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#1
kumargis1

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IS there any refined metho to export .shp (GIS data) to .ai (Illustrator format). I want to get a map from GIS which will optimaly edited and cartographical enhanced and there is any scop remains to edited in .ai.

#2
tellett

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IS there any refined metho to export .shp (GIS data) to .ai (Illustrator format). I want to get a map from GIS which will optimaly edited and cartographical enhanced and there is any scop remains to edited in .ai.



Hi Kumar, you can simply export a map from Arcmap in .ai format if you have Arcmap. If not I'm sure you can use a conversion program like FME. Le t me know if you have neither of these.

#3
rudy

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Or use the MaPublisher plugin for Illustrator. You'll then have access to all the shapefile's tabular data within Illustrator. Be aware, however, that this may be slow for very large files.

#4
Ted Florence

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Indeed, MAPublisher is what you need. It is a complete suit of plugin tools for Adobe Illustrator that adds GIS and cartographic functionality including the ability to import shapefiles and many other major GIS data formats. Shapefiles come into Illustrator complete with all geodata and attributes. Have a look at www.mapublisher.com
You can download a free demo there are well.

IS there any refined metho to export .shp (GIS data) to .ai (Illustrator format). I want to get a map from GIS which will optimaly edited and cartographical enhanced and there is any scop remains to edited in .ai.


Ted Florence

Avenza Systems Inc.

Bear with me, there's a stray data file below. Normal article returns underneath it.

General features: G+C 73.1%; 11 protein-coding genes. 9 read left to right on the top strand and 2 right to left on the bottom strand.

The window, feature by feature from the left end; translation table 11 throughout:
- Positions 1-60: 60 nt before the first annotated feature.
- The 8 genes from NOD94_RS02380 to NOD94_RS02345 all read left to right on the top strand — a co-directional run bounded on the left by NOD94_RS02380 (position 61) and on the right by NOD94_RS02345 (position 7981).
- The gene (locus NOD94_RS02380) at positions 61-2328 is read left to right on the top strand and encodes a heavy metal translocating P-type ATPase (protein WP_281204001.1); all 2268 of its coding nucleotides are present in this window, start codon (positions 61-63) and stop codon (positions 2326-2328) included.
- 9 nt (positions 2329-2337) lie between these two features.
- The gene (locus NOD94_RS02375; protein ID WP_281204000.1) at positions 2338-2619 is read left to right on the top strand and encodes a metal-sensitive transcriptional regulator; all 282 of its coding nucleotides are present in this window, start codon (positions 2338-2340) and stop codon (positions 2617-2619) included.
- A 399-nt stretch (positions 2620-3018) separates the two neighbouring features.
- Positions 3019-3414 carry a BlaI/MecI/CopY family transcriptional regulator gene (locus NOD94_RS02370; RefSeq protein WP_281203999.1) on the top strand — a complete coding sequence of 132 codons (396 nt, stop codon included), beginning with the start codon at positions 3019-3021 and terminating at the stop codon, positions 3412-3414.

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#5
Ted Florence

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Certainly the larger the file the longer the import process but by and large there is rarely a shape file that will not import unless it is damaged to begin with. Much of this is actually due to Illustrator limitations such as their point per path or objects per layer constraints. MAPublisher has mechanisms in place to work around these constraints during the import process but sometimes with very complex files it takes a few seconds. But in any event it is certainly better than tracing or working with Arc's AI export files. The most recent version of MAPublisher also have significant improvements that reduce import times on large files.
Rudy, if you read this please feel free to send one of your "large" files into us for examination as we'd love to use them in our QA process and to see if we can improve even more.

Or use the MaPublisher plugin for Illustrator. You'll then have access to all the shapefile's tabular data within Illustrator. Be aware, however, that this may be slow for very large files.


Ted Florence

Avenza Systems Inc.

When Map Quality Matters ®

www.avenza.com

 

Cartographic and spatial imaging solutions for Adobe Creative Suite

Mobile mapping solutions for using, selling and distributing maps to mobile devices

 

 

 

mp_logo.gif    gi_logo.gifpdf-maps-icon.png
 


#6
pfyfield

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Importing a shapefile with MAPublisher also has the advantage over export to .ai out of Arcmap in that your data will not be altered (unless it exceeds the point per path limit in Illustrator). Of course, you need additional software, but if you do this regularly, it's worth it (in my opinion).